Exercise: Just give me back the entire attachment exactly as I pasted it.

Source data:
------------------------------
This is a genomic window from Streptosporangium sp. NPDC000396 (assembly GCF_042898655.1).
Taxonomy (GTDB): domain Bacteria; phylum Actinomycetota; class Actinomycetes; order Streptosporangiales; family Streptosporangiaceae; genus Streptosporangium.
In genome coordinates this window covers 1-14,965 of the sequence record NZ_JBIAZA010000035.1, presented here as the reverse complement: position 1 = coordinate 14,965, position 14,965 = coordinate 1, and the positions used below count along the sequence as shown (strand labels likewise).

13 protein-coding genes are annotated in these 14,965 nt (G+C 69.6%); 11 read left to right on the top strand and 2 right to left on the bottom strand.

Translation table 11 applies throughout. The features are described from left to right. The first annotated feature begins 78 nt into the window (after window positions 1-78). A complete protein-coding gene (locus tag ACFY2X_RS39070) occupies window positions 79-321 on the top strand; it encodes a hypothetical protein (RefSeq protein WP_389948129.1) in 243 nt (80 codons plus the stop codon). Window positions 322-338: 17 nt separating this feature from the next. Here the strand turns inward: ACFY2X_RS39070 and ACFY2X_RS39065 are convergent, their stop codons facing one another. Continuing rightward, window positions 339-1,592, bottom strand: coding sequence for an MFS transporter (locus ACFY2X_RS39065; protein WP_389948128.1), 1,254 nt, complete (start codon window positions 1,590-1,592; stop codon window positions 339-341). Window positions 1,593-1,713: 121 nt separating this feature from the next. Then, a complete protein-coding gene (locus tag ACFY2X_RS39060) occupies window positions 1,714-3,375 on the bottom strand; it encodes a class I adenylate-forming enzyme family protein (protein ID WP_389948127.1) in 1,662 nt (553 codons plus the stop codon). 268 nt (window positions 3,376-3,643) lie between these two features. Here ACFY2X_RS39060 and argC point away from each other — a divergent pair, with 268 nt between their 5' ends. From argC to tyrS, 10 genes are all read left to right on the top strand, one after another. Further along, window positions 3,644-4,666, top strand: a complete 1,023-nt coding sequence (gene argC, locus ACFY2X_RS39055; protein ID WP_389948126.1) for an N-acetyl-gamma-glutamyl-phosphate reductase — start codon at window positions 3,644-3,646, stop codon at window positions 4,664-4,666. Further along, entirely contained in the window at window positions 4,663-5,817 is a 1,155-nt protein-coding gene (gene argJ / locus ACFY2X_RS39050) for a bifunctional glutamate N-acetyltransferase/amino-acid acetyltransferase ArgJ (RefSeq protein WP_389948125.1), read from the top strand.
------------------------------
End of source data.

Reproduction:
This is a genomic window from Streptosporangium sp. NPDC000396 (assembly GCF_042898655.1).
Taxonomy (GTDB): domain Bacteria; phylum Actinomycetota; class Actinomycetes; order Streptosporangiales; family Streptosporangiaceae; genus Streptosporangium.
In genome coordinates this window covers 1-14,965 of the sequence record NZ_JBIAZA010000035.1, presented here as the reverse complement: position 1 = coordinate 14,965, position 14,965 = coordinate 1, and the positions used below count along the sequence as shown (strand labels likewise).

13 protein-coding genes are annotated in these 14,965 nt (G+C 69.6%); 11 read left to right on the top strand and 2 right to left on the bottom strand.

Translation table 11 applies throughout. The features are described from left to right. The first annotated feature begins 78 nt into the window (after window positions 1-78). A complete protein-coding gene (locus tag ACFY2X_RS39070) occupies window positions 79-321 on the top strand; it encodes a hypothetical protein (RefSeq protein WP_389948129.1) in 243 nt (80 codons plus the stop codon). Window positions 322-338: 17 nt separating this feature from the next. Here the strand turns inward: ACFY2X_RS39070 and ACFY2X_RS39065 are convergent, their stop codons facing one another. Continuing rightward, window positions 339-1,592, bottom strand: coding sequence for an MFS transporter (locus ACFY2X_RS39065; protein WP_389948128.1), 1,254 nt, complete (start codon window positions 1,590-1,592; stop codon window positions 339-341). Window positions 1,593-1,713: 121 nt separating this feature from the next. Then, a complete protein-coding gene (locus tag ACFY2X_RS39060) occupies window positions 1,714-3,375 on the bottom strand; it encodes a class I adenylate-forming enzyme family protein (protein ID WP_389948127.1) in 1,662 nt (553 codons plus the stop codon). 268 nt (window positions 3,376-3,643) lie between these two features. Here ACFY2X_RS39060 and argC point away from each other — a divergent pair, with 268 nt between their 5' ends. From argC to tyrS, 10 genes are all read left to right on the top strand, one after another. Further along, window positions 3,644-4,666, top strand: a complete 1,023-nt coding sequence (gene argC, locus ACFY2X_RS39055; protein ID WP_389948126.1) for an N-acetyl-gamma-glutamyl-phosphate reductase — start codon at window positions 3,644-3,646, stop codon at window positions 4,664-4,666. Further along, entirely contained in the window at window positions 4,663-5,817 is a 1,155-nt protein-coding gene (gene argJ / locus ACFY2X_RS39050) for a bifunctional glutamate N-acetyltransferase/amino-acid acetyltransferase ArgJ (RefSeq protein WP_389948125.1), read from the top strand.